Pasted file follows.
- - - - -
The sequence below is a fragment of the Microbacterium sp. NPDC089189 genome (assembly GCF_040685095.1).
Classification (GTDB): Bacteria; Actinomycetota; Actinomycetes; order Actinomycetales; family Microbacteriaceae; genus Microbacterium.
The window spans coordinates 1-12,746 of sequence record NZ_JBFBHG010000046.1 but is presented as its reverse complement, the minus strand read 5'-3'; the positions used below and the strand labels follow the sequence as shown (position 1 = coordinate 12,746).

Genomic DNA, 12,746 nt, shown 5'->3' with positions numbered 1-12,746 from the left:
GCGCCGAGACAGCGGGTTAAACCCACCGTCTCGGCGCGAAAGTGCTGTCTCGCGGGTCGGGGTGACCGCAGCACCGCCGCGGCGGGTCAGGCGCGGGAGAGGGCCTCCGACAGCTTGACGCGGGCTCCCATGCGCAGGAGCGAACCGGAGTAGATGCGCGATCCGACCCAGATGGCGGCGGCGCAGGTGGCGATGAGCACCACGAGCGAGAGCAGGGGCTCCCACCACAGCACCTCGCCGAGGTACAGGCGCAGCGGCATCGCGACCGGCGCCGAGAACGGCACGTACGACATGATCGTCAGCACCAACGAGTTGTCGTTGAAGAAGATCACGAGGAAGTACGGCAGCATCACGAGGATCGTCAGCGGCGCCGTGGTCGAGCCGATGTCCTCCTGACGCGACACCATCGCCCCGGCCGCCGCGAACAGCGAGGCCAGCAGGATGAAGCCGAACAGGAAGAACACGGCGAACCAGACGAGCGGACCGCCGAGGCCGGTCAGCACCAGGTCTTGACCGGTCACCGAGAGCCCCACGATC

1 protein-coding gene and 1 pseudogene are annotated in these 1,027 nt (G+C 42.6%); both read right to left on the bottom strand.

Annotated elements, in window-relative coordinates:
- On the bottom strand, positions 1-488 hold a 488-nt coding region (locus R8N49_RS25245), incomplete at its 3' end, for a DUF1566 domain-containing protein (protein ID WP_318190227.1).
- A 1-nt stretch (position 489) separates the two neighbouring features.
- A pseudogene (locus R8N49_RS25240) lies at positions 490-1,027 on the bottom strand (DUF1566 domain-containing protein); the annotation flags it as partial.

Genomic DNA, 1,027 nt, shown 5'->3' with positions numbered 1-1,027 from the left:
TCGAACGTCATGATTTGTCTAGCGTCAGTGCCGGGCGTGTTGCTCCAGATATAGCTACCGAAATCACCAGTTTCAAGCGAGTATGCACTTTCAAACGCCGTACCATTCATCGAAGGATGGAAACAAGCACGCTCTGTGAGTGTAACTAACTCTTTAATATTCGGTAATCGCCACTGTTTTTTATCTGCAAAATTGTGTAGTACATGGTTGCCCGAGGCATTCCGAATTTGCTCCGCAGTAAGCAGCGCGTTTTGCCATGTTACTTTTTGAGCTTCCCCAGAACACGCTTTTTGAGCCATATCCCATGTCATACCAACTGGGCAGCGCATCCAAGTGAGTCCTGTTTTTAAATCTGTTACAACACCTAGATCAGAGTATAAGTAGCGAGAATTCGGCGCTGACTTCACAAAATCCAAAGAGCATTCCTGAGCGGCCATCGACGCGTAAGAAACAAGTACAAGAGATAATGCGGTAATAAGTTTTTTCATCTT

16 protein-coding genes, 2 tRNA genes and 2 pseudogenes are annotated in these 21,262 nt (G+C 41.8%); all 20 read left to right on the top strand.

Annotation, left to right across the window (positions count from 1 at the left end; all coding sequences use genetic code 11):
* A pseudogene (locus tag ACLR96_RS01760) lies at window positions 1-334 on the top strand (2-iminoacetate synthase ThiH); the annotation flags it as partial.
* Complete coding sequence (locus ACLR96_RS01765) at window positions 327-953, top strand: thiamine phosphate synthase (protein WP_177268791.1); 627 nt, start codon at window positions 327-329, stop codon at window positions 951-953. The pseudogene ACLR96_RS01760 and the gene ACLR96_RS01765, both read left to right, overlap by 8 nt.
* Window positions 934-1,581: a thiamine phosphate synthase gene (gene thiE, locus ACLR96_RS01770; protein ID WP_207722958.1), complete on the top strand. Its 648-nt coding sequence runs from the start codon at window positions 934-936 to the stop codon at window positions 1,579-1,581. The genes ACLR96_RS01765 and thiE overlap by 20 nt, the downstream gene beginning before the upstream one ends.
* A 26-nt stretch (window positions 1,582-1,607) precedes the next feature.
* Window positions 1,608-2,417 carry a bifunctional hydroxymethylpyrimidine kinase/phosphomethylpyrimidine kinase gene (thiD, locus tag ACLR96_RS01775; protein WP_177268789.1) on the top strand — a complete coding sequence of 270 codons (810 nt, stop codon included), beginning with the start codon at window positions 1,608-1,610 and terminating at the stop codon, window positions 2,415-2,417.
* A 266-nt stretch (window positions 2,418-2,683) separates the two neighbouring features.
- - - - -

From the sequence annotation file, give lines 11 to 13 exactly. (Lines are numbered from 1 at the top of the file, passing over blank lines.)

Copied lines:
Genomic DNA, 1,027 nt, shown 5'->3' with positions numbered 1-1,027 from the left:
TCGAACGTCATGATTTGTCTAGCGTCAGTGCCGGGCGTGTTGCTCCAGATATAGCTACCGAAATCACCAGTTTCAAGCGAGTATGCACTTTCAAACGCCGTACCATTCATCGAAGGATGGAAACAAGCACGCTCTGTGAGTGTAACTAACTCTTTAATATTCGGTAATCGCCACTGTTTTTTATCTGCAAAATTGTGTAGTACATGGTTGCCCGAGGCATTCCGAATTTGCTCCGCAGTAAGCAGCGCGTTTTGCCATGTTACTTTTTGAGCTTCCCCAGAACACGCTTTTTGAGCCATATCCCATGTCATACCAACTGGGCAGCGCATCCAAGTGAGTCCTGTTTTTAAATCTGTTACAACACCTAGATCAGAGTATAAGTAGCGAGAATTCGGCGCTGACTTCACAAAATCCAAAGAGCATTCCTGAGCGGCCATCGACGCGTAAGAAACAAGTACAAGAGATAATGCGGTAATAAGTTTTTTCATCTT

16 protein-coding genes, 2 tRNA genes and 2 pseudogenes are annotated in these 21,262 nt (G+C 41.8%); all 20 read left to right on the top strand.